As a therapist, I have the honor of becoming someone’s “secret holder”. I get to peek into other people’s minds and hearts and I am always so humbled by this offering. Each client gives me the gift of witnessing Truth – of seeing the human condition in its purest, most raw form. My clients are brave warriors who have the courage to be vulnerable, to get real with themselves and with me.
And through my work, I have the privilege of knowing something so real and so true and so comforting: that we are all the same. I get to hear the same stories and struggles, the same fears and insecurities, the same challenges that we all hide from one another, that we feel are too shameful or ugly to share.
So what do I know about who we are? What have I learned about how we think and feel, about the ways we live?
I’ve learned that every person has a story – a unique tale of triumphs and struggles that makes us who we are. We all feel the same things – depression and anxiety and fear and loneliness – and we all hold the same negative, distorted beliefs about ourselves (“I’m broken/not enough/unloveable/unworthy/different”) when we listen to the asshole who lives in our heads (aka, the mind or ego). I know that we all long for happiness, peace of mind and security and that all of our egos constantly seek external validation, reassurance and approval.
I’ve seen the way society and social constructs influence who we are – and detract from our sense of happiness. I’ve learned how the social construct of gender, for example, traps us – men and women alike – into believing certain things about ourselves, all of which are negative and self-destructive. I see how men struggle with feeling as though they carry the weight of the world on their shoulders and despite constantly (and secretly) struggling with anxiety, fear and inadequacy. How they are taught that “real men” don’t have feelings (other than anger, hunger or fatigue) and that being a “real man” means always wanting sex and being able to perform sexually. And they all tell me these things behind closed doors, remaining psychologically isolated from everyone and everything around them because society tells them not to share their thoughts and emotions with each other.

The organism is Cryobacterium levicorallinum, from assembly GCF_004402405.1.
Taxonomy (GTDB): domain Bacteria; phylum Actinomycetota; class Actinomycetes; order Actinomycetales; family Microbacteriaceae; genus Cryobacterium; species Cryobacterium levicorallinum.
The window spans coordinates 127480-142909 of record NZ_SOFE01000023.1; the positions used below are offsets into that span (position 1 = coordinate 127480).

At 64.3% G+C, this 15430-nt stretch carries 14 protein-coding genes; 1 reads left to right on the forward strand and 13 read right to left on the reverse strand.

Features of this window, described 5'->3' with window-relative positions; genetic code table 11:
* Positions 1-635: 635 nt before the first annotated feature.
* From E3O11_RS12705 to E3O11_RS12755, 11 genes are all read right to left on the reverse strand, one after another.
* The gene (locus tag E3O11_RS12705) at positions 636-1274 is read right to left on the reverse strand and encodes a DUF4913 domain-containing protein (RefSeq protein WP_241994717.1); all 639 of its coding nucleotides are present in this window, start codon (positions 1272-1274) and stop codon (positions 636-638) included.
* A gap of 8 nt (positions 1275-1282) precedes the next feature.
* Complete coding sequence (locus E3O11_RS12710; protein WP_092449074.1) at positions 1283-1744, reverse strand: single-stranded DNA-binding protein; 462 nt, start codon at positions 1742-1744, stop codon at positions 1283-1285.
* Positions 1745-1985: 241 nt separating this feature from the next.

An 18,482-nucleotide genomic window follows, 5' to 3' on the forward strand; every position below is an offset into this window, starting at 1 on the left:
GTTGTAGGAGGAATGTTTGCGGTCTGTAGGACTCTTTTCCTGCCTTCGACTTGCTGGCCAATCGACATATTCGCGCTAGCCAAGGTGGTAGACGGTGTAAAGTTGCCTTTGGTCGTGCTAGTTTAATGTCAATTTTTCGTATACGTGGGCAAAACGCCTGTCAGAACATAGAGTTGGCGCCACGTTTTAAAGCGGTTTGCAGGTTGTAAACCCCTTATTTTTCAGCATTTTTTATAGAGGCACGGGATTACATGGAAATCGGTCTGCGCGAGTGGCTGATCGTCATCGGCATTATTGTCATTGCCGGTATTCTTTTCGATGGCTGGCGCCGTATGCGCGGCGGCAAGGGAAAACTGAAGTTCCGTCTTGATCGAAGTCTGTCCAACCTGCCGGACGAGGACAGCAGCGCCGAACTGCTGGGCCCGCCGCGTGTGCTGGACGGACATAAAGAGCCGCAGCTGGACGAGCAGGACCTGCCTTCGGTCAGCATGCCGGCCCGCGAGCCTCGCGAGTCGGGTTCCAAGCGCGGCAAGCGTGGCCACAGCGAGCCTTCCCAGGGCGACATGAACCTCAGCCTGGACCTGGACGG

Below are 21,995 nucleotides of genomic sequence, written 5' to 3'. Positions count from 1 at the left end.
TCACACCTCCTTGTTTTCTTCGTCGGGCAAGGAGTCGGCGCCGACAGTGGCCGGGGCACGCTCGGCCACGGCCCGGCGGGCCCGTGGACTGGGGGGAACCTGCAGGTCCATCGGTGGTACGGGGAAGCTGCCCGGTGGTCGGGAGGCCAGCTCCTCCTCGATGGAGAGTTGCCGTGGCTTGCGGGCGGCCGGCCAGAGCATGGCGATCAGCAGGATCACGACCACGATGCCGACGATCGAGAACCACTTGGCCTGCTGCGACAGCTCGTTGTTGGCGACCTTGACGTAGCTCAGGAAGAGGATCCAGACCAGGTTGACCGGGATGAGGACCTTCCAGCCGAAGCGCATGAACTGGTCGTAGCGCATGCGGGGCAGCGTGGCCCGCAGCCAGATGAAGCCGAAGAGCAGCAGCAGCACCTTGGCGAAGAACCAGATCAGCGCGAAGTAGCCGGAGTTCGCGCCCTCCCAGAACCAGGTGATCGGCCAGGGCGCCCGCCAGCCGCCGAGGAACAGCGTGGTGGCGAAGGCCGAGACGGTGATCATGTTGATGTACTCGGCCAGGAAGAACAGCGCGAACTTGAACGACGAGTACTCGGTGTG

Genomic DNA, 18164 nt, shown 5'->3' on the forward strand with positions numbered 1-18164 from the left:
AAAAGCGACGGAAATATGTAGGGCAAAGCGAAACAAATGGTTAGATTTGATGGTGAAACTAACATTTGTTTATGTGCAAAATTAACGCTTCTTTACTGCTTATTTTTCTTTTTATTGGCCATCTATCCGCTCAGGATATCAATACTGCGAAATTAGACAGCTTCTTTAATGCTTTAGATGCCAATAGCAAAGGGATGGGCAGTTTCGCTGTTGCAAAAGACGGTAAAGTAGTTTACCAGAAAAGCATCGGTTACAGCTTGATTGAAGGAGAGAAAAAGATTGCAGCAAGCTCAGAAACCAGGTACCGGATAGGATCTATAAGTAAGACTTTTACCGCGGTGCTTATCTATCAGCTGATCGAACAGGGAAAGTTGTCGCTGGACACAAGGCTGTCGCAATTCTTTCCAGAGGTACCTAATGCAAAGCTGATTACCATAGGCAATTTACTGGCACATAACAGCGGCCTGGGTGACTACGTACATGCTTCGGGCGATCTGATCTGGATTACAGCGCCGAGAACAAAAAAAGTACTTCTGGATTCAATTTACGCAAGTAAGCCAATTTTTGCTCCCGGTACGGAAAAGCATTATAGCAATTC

I’ve seen how women are burning out trying to be “superwoman” – that they’re wearing too many hats, playing too many roles, juggling too many balls. I’ve heard women talk about the stories that trap them, that delude them into thinking happiness comes from marriage or babies or being physically attractive. How ashamed they feel when they admit that motherhood is hard or shitty or that they miss having “me time”. How they’re socialized to be “good girls”, to not ever yell or scream or externalize their anger (and god forbid that anger turn into rage!). How they end up starving themselves or cutting themselves or generally hating themselves because they’ve turned that rage inward, choosing to self-destruct rather than hurt anyone else. How they learn to take care of their entire world but never themselves.